Right now, in 2021, there isn’t a better show on television than Snowfall. That could be my opinion, but looking at the current television landscape? It feels like a fact. Part of the beauty of the show, which John Singleton built the foundation of before he passed away, is the work the cast puts into make this really feel like the beginnings of the crack epidemic in South Central Los Angeles. From series lead Damson Idris to the Atlanta-reppin’ Gail Bean, who has spent the last three seasons taking us on a whirlwind as Wanda, the life of the party who becomes seriously addicted to crack, Snowfall has a talented group telling one of the more important American stories of our time.
Wanda’s journey has been an intriguing one; during Snowfall’s acclaimed fourth season, we saw Wanda get shot and give up the rock. Seeing Wanda clean has been great for those of us who appreciate those stories, but it shook Bean, who thought it was the end for her character. “I was so uncertain about where it was going,” Bean admits to Complex during a recent conversation via Zoom. “I’m going to be honest: I thought Wanda was going to die, up until she didn’t die.” Finding new life hasn’t been easy for Wanda, but in Snowfall (and IRL), who’s life is easy?
Bean’s truly a rising star; this month marks a decade that she’s been in the game, touching down everywhere from Atlanta and Insecure to The Belko Experiment, among other places. During our conversation about her latest work, Bean not only fills us in on what her time with Wanda has been like thus far, but she breaks down the levels of Method acting on the Snowfall set, her extremely busy 2020—including the appreciation she had for the at-home acting work she was able to do on Freeform’s Love in the Time of Corona. Bean also speaks candidly about what she got from Amazon Prime Video’s Them, what she’d want from a Nipsey Hussle biopic, and why she has to tone down her Snowfall live-tweeting.
I was looking at your IMDb and realized that this month marks a decade since you’ve been acting.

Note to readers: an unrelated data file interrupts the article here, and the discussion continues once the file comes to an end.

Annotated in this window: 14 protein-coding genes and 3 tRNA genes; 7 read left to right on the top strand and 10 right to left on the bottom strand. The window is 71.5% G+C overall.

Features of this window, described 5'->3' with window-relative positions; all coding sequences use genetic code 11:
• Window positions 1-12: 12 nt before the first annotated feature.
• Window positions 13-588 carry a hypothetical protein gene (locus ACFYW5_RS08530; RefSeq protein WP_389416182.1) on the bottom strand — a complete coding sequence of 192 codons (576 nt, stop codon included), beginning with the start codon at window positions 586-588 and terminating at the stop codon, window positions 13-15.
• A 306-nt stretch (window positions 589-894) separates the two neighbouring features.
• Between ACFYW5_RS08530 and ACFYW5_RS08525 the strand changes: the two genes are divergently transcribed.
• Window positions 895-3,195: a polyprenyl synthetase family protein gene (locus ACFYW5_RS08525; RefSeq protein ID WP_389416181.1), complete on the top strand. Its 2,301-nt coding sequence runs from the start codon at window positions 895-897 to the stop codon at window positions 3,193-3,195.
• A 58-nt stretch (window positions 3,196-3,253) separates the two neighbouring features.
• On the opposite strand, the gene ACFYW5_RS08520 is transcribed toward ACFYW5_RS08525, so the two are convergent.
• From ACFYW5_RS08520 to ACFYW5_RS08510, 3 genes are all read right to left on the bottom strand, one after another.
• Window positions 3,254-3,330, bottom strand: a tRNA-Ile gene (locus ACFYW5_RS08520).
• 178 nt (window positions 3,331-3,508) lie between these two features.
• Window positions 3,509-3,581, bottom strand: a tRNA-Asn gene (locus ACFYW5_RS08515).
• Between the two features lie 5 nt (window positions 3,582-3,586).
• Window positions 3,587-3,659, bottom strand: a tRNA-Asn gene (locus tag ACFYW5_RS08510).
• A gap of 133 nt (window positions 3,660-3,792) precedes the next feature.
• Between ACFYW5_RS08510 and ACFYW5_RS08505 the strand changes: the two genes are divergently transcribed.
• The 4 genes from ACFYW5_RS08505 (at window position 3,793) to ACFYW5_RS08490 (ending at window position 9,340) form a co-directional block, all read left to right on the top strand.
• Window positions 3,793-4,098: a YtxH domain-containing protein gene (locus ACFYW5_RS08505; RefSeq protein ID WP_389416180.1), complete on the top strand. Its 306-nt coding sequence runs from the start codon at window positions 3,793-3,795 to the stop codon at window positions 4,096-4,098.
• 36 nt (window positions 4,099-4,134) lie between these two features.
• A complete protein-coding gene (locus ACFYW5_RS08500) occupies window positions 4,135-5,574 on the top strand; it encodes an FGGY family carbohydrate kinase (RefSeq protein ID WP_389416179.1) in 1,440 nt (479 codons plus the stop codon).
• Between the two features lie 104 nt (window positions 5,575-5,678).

Yeah, 2011’s Diamonds Aren’t Forever–
Oh my God, yes.
April 5, 2011 is the release date, at least on IMDb.
I didn’t know that, oh my God,
Does it feel like it’s been a decade?
Oh my goodness, no. It doesn’t. Oh, am I still a rookie? I know I’m not a vet.
You’re definitely not a rookie; you’ve been doing your thing, we’ve seen you in Insecure, and things like that. You know what I mean? But Snowfall is a show that people are really starting to take notice of and really be like, “Yeah, this is that show.” Because of that, people are starting to really take notice of you.
I’ll take that.
Also looking at your IMDb, I noticed how many 2020 releases you had. Were you working a lot during the pandemic?
It’s so weird because I always feel like I’m just doing everything everybody else is doing, and then I’ll hit up a friend and they’ll say, “Of course you’re working.” I’m like, “Are we not all working? Are we not all trying to work? It’s a pandemic, but shit! I got to work.”
Still got to pay the rent.
Yeah. So 2020 was just beautiful because, one, I’ve made the easiest money ever ‘cause I worked from home. Like that was my first time; it was a little scary. Freeform sent me an iPhone with a thing that went over my laptop and then I called them on Zoom and I recorded myself with my phone. I was a little nervous about how that was going to come out. And then I just sent the phone back to them, they edited it and everything. I was nervous, but it was good. I mean, like I said, that was some nice money. I also did the Jackie Robinson Table Read Documentary; I know that it’s coming up on the one-year anniversary for that.
I was busy during quarantine, but it didn’t feel busy because I was at home with family. That was the first time being able to do what I want and love all at the same time and having to kind of figure out that balance.
When we spoke with Karena Evans last summer, she mentioned how Snowfall was just underway when the quarantine hit, and then Damson let me know that you all came back around September?
We stopped the day before I was supposed to shoot Episode 4. I was supposed to shoot on March 12 and they called it quits on March 11. We didn’t go back until September and when we came back, we normally shoot [in succession]—Episode 1, Episode 2, Episode 3, Episode 4. When we came back, it was like, “All right, we got to try to shoot four through 10 and get it in wherever, whenever,” so we were shooting here [and] there. I literally had a moment where I just felt so self-conscious, so unsure, so discombobulated. I didn’t know where we were at in the scene, in the script, in the story because we shot me getting shot before I got shot. It was just so much stuff that was happening. The director looked at me and said, “Everything okay, Gail?” We weren’t even rolling, it was just behind the scenes. I was like, “I’m just confused. And I just don’t feel confident.” He said, “Gail, you a star. You ain’t got nothing to worry about.” He said, “You been giving it.” He said, “And you feeling unsure. It just further confirms that it’s good. There should be moments where you’re a little nervous. You’re a little scared. You don’t know if you’re giving enough, you want to make sure that you deliver and the audience is full when they watch.” So he was like, “You’re killing it. You a star, you got this. Like, don’t even trip, you doing great. I’m watching you.”